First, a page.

When I went to Fisk & Co. I thought, if not great, it was good enough to be a bright spot for Crain’s business lunch beat reviewer Graham Meyer. Well, Joanne Trestrail gets it instead, and “The casually sophisticated, three-meal-a-day (plus weekend brunch) restaurant is a jolly destination for lunch or after-work socializing that segues easily into dinner… Though sharable pans of steamed mussels ($18-$22) are available five ways, and frites ($7), their de rigueur accompaniment, are terrific, chef Austin Fausett’s offerings extend invitingly in other directions—most, but not all, involving seafood.”


The Feed had exactly the episode we needed during last week’s hot spell (and it could happen again)—a full 48 minutes on ice-cold treats including Mexican paletas, Thai rolled ice cream and more. You’ll feel cooler just listening.


Speaking of desserts, Chicago mag shows you a preview of what Stephanie Izard is slinging out the window of Duck Duck Goat, including her Jian Bing Thing, a sweet version of a jianbing crepe. I tried a lot of these at a a media preview and they are just what the neighborhood, which is short on takeout desserts, asked for for summer.


You’re skeptical, I know, that you really need to read an oral history of the Bongo Room, the definitive Wicker Park brunch lemming spot. The only place you could be bored enough to need a history of the Bongo Room to read would be waiting in line at the Bongo Room, right? But you’re wrong: as Sarah Nardi says early on in her story is that it became a story not of a million pancakes sold, but “a story far more personal and smaller in scope: a love letter not only to the Bongo Room, but to a time in life when your friends are everything and your future is just beginning to take shape.” It was Wicker Park in Exile in Guyville days, and this is those 90s becoming legend.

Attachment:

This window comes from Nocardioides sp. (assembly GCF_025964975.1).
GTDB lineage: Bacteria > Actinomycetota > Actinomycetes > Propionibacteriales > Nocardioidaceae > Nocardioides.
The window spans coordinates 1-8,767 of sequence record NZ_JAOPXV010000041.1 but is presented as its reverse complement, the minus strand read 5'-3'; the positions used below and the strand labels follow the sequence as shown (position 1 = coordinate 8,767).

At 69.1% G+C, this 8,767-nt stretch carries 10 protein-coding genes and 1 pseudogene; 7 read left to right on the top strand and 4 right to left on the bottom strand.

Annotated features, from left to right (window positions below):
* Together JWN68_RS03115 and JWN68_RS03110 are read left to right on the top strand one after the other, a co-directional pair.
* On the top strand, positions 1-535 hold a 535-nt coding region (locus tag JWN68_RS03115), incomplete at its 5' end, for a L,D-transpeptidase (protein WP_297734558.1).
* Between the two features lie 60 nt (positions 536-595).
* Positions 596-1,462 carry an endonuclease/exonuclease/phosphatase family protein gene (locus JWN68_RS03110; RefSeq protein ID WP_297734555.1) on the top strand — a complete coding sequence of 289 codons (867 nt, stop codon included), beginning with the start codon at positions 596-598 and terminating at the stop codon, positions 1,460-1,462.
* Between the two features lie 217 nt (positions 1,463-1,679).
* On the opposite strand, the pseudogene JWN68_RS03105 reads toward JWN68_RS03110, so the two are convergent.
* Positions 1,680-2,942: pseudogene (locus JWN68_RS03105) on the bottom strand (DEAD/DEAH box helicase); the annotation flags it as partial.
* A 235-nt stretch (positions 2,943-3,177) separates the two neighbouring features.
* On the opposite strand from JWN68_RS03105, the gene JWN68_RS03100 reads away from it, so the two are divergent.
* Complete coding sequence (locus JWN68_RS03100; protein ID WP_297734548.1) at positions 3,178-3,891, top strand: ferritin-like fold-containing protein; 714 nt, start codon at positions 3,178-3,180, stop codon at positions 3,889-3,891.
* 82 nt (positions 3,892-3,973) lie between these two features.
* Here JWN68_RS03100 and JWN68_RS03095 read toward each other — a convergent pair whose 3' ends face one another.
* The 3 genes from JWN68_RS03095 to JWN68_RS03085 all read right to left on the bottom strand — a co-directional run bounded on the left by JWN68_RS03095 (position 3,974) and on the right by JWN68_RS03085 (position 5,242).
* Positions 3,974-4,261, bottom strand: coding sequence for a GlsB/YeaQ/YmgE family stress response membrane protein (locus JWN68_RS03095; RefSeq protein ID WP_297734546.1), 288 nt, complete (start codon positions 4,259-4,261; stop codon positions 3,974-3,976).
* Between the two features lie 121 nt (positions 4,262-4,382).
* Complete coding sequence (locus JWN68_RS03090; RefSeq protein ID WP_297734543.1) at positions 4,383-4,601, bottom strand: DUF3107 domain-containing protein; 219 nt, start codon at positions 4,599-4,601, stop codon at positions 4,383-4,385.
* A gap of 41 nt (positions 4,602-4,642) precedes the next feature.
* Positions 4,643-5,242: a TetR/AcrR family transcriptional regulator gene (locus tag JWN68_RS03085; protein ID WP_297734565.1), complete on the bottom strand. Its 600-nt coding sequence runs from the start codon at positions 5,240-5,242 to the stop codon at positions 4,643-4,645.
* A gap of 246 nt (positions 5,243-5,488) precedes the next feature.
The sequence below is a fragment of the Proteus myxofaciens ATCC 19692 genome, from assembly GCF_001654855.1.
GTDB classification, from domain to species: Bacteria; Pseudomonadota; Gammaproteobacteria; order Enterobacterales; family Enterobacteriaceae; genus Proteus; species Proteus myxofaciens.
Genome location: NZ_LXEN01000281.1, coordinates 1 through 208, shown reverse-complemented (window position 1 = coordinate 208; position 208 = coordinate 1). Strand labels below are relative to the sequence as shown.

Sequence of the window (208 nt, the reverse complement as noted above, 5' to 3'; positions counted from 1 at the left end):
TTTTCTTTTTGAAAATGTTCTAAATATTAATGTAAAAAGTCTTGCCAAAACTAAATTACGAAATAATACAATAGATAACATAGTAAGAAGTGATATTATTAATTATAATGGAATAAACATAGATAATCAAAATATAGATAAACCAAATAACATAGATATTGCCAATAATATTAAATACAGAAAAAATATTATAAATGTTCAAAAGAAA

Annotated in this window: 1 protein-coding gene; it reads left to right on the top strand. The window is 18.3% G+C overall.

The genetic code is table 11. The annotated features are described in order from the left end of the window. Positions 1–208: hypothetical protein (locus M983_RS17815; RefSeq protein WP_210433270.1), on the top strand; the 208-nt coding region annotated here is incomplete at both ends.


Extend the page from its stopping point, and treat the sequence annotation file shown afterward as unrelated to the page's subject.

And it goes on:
Joseph Hernandez has the story of a chef who thought she had a ticket to the big time when she won the American version of The Great British Baking Show—and then there was a scandal, and her win never aired.


Robert Loerzel talked to the author of an interesting new book, The Culinarians, to find out who some of Chicago’s top chefs were before Charlie Trotter… that is, 100 years before Charlie Trotter. Who wouldn’t want to eat ibex ham at one of John Burroughs Drake’s game dinners, or hear the former slave Agnes Moody introduce the Paris Exposition of 1900 to a food from the American heartland—the maize that we commonly call corn?


More history: news of an online treasure trove of old restaurant postcards collected by Kenton Yoder (oddly, an Indianan who’s never lived here) hit LTHForum some years ago—I think I used them a couple of times to illustrate Grub Street stories. But Chicago mag shares a nice selection of the best here, including the indescribable “Cemetery” lounge at The Devil’s Rendezvous, and points you toward endless hours of looking at places your grandparents went.


Now here’s a publication I never expected to mention here: the literary journal VQR. But tell me you can’t taste Chicago, and growing up here as a first generation American, in a charming poem called Reza’s Restaurant, Chicago 1997, by Kaveh Akbar.


I thought I’d be announcing it by now, but all I can say is, keep your eyes and ears out for the announcement of the events during the Chicago Food Bowl, a citywide celebration of food, put on by the Tribune in August. There’s something pretty cool for food—and Fooditor—fans that will be part of it.